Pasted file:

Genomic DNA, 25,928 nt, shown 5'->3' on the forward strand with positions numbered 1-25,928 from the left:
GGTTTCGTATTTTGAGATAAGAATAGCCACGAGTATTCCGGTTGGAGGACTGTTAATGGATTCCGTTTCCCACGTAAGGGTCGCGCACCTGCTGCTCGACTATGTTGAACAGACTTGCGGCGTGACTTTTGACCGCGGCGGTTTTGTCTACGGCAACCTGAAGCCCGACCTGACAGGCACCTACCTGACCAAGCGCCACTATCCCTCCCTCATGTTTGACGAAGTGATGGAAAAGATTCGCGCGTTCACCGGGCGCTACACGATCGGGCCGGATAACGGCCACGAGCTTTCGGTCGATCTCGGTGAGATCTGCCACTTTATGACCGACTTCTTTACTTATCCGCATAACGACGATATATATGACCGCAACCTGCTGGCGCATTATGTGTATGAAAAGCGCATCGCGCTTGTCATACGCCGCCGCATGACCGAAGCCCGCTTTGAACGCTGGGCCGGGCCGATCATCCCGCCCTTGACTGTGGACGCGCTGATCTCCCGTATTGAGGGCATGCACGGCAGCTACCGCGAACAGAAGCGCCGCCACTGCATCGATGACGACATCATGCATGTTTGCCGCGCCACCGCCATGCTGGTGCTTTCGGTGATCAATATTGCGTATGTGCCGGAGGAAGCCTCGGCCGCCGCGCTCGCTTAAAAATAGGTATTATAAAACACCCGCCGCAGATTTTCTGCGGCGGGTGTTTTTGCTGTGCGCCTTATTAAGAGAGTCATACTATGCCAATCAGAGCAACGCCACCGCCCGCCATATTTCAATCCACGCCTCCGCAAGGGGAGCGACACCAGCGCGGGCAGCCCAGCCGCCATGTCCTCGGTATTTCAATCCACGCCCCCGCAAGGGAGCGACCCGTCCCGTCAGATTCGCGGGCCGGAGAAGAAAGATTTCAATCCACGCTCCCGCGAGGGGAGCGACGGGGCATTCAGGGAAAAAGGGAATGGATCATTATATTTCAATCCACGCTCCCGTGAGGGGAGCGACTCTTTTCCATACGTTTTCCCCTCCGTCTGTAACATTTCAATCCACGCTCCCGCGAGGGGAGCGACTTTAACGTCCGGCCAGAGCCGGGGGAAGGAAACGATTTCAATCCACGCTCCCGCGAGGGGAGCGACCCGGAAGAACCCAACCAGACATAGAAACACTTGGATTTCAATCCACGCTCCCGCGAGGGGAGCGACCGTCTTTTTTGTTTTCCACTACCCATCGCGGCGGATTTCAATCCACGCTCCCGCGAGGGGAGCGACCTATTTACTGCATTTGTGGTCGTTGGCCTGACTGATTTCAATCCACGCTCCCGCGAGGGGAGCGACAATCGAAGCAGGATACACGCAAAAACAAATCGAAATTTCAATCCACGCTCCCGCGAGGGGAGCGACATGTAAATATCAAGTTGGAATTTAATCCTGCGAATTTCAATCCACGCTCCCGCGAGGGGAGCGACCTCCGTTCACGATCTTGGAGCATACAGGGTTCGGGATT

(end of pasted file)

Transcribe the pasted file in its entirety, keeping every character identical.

Genomic DNA, 25,928 nt, shown 5'->3' on the forward strand with positions numbered 1-25,928 from the left:
GGTTTCGTATTTTGAGATAAGAATAGCCACGAGTATTCCGGTTGGAGGACTGTTAATGGATTCCGTTTCCCACGTAAGGGTCGCGCACCTGCTGCTCGACTATGTTGAACAGACTTGCGGCGTGACTTTTGACCGCGGCGGTTTTGTCTACGGCAACCTGAAGCCCGACCTGACAGGCACCTACCTGACCAAGCGCCACTATCCCTCCCTCATGTTTGACGAAGTGATGGAAAAGATTCGCGCGTTCACCGGGCGCTACACGATCGGGCCGGATAACGGCCACGAGCTTTCGGTCGATCTCGGTGAGATCTGCCACTTTATGACCGACTTCTTTACTTATCCGCATAACGACGATATATATGACCGCAACCTGCTGGCGCATTATGTGTATGAAAAGCGCATCGCGCTTGTCATACGCCGCCGCATGACCGAAGCCCGCTTTGAACGCTGGGCCGGGCCGATCATCCCGCCCTTGACTGTGGACGCGCTGATCTCCCGTATTGAGGGCATGCACGGCAGCTACCGCGAACAGAAGCGCCGCCACTGCATCGATGACGACATCATGCATGTTTGCCGCGCCACCGCCATGCTGGTGCTTTCGGTGATCAATATTGCGTATGTGCCGGAGGAAGCCTCGGCCGCCGCGCTCGCTTAAAAATAGGTATTATAAAACACCCGCCGCAGATTTTCTGCGGCGGGTGTTTTTGCTGTGCGCCTTATTAAGAGAGTCATACTATGCCAATCAGAGCAACGCCACCGCCCGCCATATTTCAATCCACGCCTCCGCAAGGGGAGCGACACCAGCGCGGGCAGCCCAGCCGCCATGTCCTCGGTATTTCAATCCACGCCCCCGCAAGGGAGCGACCCGTCCCGTCAGATTCGCGGGCCGGAGAAGAAAGATTTCAATCCACGCTCCCGCGAGGGGAGCGACGGGGCATTCAGGGAAAAAGGGAATGGATCATTATATTTCAATCCACGCTCCCGTGAGGGGAGCGACTCTTTTCCATACGTTTTCCCCTCCGTCTGTAACATTTCAATCCACGCTCCCGCGAGGGGAGCGACTTTAACGTCCGGCCAGAGCCGGGGGAAGGAAACGATTTCAATCCACGCTCCCGCGAGGGGAGCGACCCGGAAGAACCCAACCAGACATAGAAACACTTGGATTTCAATCCACGCTCCCGCGAGGGGAGCGACCGTCTTTTTTGTTTTCCACTACCCATCGCGGCGGATTTCAATCCACGCTCCCGCGAGGGGAGCGACCTATTTACTGCATTTGTGGTCGTTGGCCTGACTGATTTCAATCCACGCTCCCGCGAGGGGAGCGACAATCGAAGCAGGATACACGCAAAAACAAATCGAAATTTCAATCCACGCTCCCGCGAGGGGAGCGACATGTAAATATCAAGTTGGAATTTAATCCTGCGAATTTCAATCCACGCTCCCGCGAGGGGAGCGACCTCCGTTCACGATCTTGGAGCATACAGGGTTCGGGATT